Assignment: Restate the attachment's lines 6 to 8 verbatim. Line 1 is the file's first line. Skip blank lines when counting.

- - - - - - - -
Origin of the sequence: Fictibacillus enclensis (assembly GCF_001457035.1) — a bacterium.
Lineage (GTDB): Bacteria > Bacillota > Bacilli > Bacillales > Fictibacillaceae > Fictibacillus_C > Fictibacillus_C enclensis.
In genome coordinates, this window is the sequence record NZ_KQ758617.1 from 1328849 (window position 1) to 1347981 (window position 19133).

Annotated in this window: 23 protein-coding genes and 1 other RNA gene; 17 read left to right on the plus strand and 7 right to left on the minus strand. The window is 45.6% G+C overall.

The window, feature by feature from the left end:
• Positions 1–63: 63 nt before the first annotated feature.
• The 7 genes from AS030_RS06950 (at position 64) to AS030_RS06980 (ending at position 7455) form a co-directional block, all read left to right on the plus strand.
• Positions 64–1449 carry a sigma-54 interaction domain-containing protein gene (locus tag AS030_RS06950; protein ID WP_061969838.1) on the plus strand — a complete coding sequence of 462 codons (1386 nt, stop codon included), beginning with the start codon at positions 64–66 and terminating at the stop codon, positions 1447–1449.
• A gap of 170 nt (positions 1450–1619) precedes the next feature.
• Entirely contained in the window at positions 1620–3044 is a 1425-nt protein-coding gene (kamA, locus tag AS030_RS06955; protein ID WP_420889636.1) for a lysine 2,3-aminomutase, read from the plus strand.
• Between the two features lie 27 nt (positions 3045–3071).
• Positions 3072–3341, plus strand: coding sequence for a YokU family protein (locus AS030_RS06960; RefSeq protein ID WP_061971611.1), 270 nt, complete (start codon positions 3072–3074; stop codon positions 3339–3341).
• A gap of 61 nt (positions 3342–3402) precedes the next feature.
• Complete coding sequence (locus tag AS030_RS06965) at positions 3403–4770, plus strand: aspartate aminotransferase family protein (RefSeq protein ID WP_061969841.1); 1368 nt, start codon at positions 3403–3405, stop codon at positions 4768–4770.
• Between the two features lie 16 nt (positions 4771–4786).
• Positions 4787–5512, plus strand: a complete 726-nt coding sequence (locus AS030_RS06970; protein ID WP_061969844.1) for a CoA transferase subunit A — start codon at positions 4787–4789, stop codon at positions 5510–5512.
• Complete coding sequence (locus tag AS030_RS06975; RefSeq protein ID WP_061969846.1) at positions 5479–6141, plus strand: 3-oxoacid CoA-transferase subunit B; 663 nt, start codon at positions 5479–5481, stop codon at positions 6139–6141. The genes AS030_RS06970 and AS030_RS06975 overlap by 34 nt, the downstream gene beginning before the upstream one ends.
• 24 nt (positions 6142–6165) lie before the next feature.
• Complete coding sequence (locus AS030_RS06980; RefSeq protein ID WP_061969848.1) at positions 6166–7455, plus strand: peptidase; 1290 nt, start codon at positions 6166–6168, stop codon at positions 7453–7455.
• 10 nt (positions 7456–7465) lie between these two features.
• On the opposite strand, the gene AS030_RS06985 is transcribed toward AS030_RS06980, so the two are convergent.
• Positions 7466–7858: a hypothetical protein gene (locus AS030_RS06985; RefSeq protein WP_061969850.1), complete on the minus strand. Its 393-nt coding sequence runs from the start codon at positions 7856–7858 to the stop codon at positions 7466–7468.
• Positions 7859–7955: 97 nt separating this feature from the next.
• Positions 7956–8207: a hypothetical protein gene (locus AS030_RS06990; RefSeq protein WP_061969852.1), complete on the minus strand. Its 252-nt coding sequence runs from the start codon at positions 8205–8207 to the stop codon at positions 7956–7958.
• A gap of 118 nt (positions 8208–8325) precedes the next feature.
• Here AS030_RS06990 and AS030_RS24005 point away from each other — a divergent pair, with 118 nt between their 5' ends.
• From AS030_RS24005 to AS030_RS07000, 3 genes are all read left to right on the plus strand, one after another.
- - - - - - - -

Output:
• Positions 1–63: 63 nt before the first annotated feature.
• The 7 genes from AS030_RS06950 (at position 64) to AS030_RS06980 (ending at position 7455) form a co-directional block, all read left to right on the plus strand.
• Positions 64–1449 carry a sigma-54 interaction domain-containing protein gene (locus tag AS030_RS06950; protein ID WP_061969838.1) on the plus strand — a complete coding sequence of 462 codons (1386 nt, stop codon included), beginning with the start codon at positions 64–66 and terminating at the stop codon, positions 1447–1449.